Erewash Borough Council

Tools and powers


Erewash Borough Council and the Police have various tools and powers through legislation to help tackle anti-social behaviour (ASB). The action taken depends on the nature of the incident/s, the pattern of the behaviour and the evidence provided. Professionals are available to talk through your situation and can provide advice on the best steps to take.

Across Erewash, the procedure for dealing with ASB follows a number of principles:

  • Working in partnership
    There are a number of organisations working across Erewash who all deal with various aspects of ASB. Each will have information and a view on the situation and behaviour of the people involved. It is important that these organisations come together to support and tackle the ASB process as they can all provide appropriate support to those involved.
  • Stepped approach to interventions
    Derbyshire ASB professionals work to a stepped approach to interventions with all those involved in incidents of ASB. This ensures that the interventions are appropriate and timely, but also that consistency is maintained across different cases and circumstances.
  • Supportive and appropriate onward referrals
    There are a number of circumstances that can and do impact upon a person’s behaviour. Organisations must take these into consideration as appropriate including:

    - Mental and physical health
    - Family-based circumstances (eg. domestic abuse / sexual abuse / substance use)
    - Place-based interventions

By being supportive and offering referrals to specialist services, this ensures organisations can be confident that they have considered all factors within the circumstances and supported the individuals or households as far as possible. This does not mean that interventions are not considered or used.

  • Justified and appropriate information sharing
    The Derbyshire-wide Information Sharing Agreement for ASB clearly sets out that information should only be shared when appropriate, and only with those agencies and officers that require the information to undertake their job. This covers the requirements as per the Data Protection Act 2018.

    In addition to this, the Crime and Disorder Act 1998 also permits the sharing of personalised, sensitive information for the purposes of reducing crime, ASB and disorder. This is particularly relevant when talking about members of the Community Safety Partnership.


Approach to ASB

  • Prevention
    The process starts with general prevention work. This includes work to educate communities on what is or isn’t ASB, the effects and consequences of ASB, signposting people to activities and general support available through a range of organisations. This includes:

    - Work in schools
    - Social media campaigns
    - Work to change perceptions of particular communities or groups eg. young people
  • Interventions
    When the partnership is made aware of ASB issues, they will consider interventions. This is where a stepped approach is taken and starts with a low level warning. It is vital that a good source of evidence is used to consider interventions, and that the purpose of them is to tackle the behaviour itself, but also to allow the underlying reasons behind the behaviour to be addressed.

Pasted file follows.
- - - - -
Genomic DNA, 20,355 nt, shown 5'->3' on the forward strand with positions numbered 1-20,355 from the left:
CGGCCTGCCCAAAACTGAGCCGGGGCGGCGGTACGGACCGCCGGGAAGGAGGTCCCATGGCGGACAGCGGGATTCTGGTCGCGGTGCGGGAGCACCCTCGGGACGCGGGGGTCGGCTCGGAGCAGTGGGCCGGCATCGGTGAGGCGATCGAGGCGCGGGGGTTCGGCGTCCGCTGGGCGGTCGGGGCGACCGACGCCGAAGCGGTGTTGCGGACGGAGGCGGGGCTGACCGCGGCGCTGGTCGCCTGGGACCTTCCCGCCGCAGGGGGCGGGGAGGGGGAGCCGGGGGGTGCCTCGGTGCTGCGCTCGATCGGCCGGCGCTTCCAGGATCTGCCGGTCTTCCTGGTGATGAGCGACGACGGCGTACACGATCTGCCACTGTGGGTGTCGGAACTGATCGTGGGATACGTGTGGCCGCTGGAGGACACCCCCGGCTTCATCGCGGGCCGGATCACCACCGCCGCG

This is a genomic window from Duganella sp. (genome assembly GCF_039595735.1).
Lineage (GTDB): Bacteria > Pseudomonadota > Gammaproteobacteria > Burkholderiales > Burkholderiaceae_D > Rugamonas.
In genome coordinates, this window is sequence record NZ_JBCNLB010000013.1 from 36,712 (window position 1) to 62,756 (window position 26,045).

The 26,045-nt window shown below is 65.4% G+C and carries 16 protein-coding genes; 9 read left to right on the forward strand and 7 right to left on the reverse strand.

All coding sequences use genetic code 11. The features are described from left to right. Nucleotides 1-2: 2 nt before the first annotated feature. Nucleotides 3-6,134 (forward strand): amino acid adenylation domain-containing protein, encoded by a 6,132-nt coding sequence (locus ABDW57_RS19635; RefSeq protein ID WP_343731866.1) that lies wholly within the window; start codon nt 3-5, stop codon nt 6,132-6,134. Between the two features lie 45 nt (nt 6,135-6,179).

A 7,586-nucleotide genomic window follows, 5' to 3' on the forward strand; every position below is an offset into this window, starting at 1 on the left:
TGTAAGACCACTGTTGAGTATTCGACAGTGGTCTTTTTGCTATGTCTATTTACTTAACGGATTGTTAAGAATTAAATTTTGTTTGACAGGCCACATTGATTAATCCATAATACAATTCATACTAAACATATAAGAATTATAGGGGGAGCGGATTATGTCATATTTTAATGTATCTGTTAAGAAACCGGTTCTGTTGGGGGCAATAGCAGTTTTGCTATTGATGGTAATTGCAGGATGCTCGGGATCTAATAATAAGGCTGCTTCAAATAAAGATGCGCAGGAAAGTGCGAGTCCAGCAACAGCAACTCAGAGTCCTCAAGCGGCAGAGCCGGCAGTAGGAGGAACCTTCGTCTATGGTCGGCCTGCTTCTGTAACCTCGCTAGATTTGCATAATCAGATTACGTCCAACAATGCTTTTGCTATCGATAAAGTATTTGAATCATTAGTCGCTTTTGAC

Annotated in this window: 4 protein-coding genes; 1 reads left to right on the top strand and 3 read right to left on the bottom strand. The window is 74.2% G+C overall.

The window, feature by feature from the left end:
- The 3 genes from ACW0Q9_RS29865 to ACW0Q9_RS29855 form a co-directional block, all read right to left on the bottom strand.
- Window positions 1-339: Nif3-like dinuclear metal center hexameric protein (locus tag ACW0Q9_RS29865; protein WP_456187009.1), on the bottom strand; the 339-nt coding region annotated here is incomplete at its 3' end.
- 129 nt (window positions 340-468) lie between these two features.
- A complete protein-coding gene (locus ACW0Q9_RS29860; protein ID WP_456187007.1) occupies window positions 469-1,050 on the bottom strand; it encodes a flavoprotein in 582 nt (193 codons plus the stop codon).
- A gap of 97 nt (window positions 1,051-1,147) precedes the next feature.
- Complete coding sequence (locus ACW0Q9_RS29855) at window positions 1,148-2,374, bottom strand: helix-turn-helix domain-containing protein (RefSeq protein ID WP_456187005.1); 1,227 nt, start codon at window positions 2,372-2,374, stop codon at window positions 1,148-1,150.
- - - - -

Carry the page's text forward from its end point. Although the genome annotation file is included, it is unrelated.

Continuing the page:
The key aims of any intervention are:

    - To enable the individual to recognise the consequences of their behaviour,
    - To ensure that they make a permanent change to their behaviour
    - To protect victims, witnesses and the community

    Informal interventions are first used and can include:

    - Warning letters
    - Home visits
    - Acceptable Behaviour Contracts (ABCs);

    For young people over the age of 10, ABCs can be used following the county-wide ABC guidance. This is a voluntary contract made with a youth who has been responsible for causing ASB. It contains a list of behaviour/acts that they agree to stop. The contract is made between the individual, ASB Officer and the police. If an individual signs up to an ABC and then carries on engaging in ASB we would look for more formal enforcement.

    - Good Neighbour Agreements / Adult ABCs
    - Mediation or Restorative approaches for neighbour disputes; this is where trained mediators / officers meet with each party to try to reach an agreement or work through the causes of the dispute. Both parties have to agree to undertake these approaches however.

    - Parenting support
    - DCC Social Care / Early Help support

Whilst there is a stepped approach, tools and powers are considered in accordance with other factors such as nature of offending, previous interventions /warnings, impact on the community and underlying causes of behaviour.

Enforcement

Dependent on the situation, once interventions have been tried, if an individual continues to behave in an anti-social way, partners have a range of enforcement tools and powers that can be used to tackle ASB. This can be focused on both individuals and communities. These are specific and dependent on the situation. These include but are not limited to a range of powers contained within the ASB, Crime & Policing Act 2014;

  • Individual
    - Criminal Behaviour Orders
    - Community Protection Notices
    - Civil Injunctions
    - Closure Orders

  • Community
    - S34 Dispersal Powers
    - Public Spaces Protection Orders
Erewash Borough Council and partners also work closely with housing providers to ensure that their tenants aren’t causing ASB within communities. Housing providers can seek possession of a tenant's home if, despite warnings, they keep breaking the conditions of their tenancy. Possession and eviction is a serious step, and a good basis of evidence is required before eviction is considered.